Monday, November 26, 2012

Review and The Greatest time of all Time

The Critiquing comics podcast did a review of Monarch Monkey and other Stories. I feel the critic was fair and will help me with future stories. The only thing the hosts are not sure of is the order of stories in the book are in the order I made them. You can listen to the podcast at Deconstructing Comics. The story they liked the best is the last work in the book called "The Greatest Time Of All Time". This story is indicative of the work I am doing now. These are the pages form that story.

Tuesday, November 20, 2012

Monarch Monkey

The panel with Monkey yawning is still on of my favorites from the "Monarch Monkey" comic. The sleeping monkeys in the background have an economy of line that will get lost in my newer work. I may try to go back to a more economic style in a future work.

Wednesday, November 14, 2012

Monarch Monkey

Page 8 is the earliest collage I have in print. I made this page form two or three "Previews" catalogs. I learned that the print quality differed greatly from month to month. I found that that worked in my favor because the different colors added to the textured look of the empty spaces.

Thursday, November 8, 2012

Monarch Monkey

These are the next two pages from "Monarch Monkey". Page 4 was a try at making a single image page with multiple panels. I think that if i did this page again I would have added another box showing the meteor closer to the crash zone. On the story I'm working on now I did a better job of incorporating the boxes into the over all composition. The thing I like about comics is that there are always thing to improve be it technique, storytelling or design.  

Wednesday, November 7, 2012

Tuesday, November 6, 2012

Fan art and a robot

I think it is important for a artist to do works outside of the larger projects you are working on. I find that it there is an evolution to my work page to page. As I learn better ways to put work together small changes occur and at the end of a project the work is different from the start. However I don't want to change to much or the project will not work as a hole. When I do one off works I can let go and not worry about the continuity of a project. These works are some examples of the one off works. The robot work is part of a major change in my work I started to use smaller pieces of paper for shading. I took what I learned from this work and pushed it into the story I did for the Greatest Anthology.

Monday, November 5, 2012

Monarch Monkey

This is the first two pages of "Monarch Monkey". This comic was the first time I created comic pages using my cut paper collage technique. These pages where done after I completed page 22. When I started this project I make them on boards about the size of half a piece of copy paper. When I decided to continue this project I started to work in a larger size and wanted the pages to have continuity.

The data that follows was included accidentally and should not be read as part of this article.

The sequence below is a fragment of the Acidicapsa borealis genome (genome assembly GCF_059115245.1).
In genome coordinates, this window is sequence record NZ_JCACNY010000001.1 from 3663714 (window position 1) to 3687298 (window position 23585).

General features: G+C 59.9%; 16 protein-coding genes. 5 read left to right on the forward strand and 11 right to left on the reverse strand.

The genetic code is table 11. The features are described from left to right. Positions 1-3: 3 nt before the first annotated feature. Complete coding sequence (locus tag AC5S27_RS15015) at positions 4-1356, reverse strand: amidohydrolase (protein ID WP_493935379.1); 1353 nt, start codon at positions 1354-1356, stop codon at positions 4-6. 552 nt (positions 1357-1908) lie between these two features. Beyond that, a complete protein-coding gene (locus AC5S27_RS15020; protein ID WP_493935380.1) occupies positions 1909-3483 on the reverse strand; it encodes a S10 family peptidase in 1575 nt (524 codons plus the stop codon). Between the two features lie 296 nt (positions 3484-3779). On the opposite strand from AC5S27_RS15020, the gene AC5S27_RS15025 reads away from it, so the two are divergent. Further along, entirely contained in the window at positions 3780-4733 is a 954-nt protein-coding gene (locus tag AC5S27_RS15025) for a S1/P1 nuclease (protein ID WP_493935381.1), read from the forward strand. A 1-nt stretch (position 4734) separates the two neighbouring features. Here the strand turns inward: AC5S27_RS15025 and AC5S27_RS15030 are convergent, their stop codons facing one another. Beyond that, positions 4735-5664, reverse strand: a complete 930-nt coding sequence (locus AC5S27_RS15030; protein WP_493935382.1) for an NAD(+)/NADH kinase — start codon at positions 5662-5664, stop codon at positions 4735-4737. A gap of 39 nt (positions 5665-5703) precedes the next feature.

Friday, November 2, 2012

How I started making comics out of cut paper

One day in art school, my professor assigned each student to make portraits using only colors cut from magazines. Until then, I disliked most collages, because the few I had seen consisted of portraits composed of a miss-matched eye from one model with a nose from another, etc. After turning in the assignment, my professor thought it was the best work I had done in the the class and encouraged me to keep making collages. By the end of the semester, I had begun using the technique in all of my classes. After leaving school, I felt it was necessary to work in a more computer-based style because mainstream comics would never hire someone who made comics of collages one panel at a time. I started working on anatomy and coloring and posting images online, but was not being myself as an artist.

About four years ago, after considering quitting making comics, I used the collage technique to make six pages in two weeks and show them around New York Comic Con. I used the origin of the Monkey King as a story. The pages were about four inches by eight inches tall because I did not have time to make full size comic pages. I showed the pages to the great Brian Stelfreeze. He liked the pages talked to me about the work and color theory until the hall closed. By the end of Comic Con, I was determined to make comics in this style. I tried to work with a writer, but did not develop any stories that I wanted to illustrate. Instead, I decided to expand my Monkey King pages into a twenty four page book, titled “Monarch Monkey.”

While I was working on “Monarch Monkey,” I discovered the Boston Comic Book Roundtable, a group of comic creators. I met some very supportive people at the Round Table. Dan Mazur, one of the founders of the group, asked me to collaborate on a story about Anthony Burns for the “Inbound 4” anthology. This was my first publication, and I later published “Monarch Monkey.” I worked with Dan again on the “Show and Tell” anthology. I have continued to produce pages for art shows and websites, most recently collaborating with Hyun Supul for the soon to be published “Greatest” anthology.
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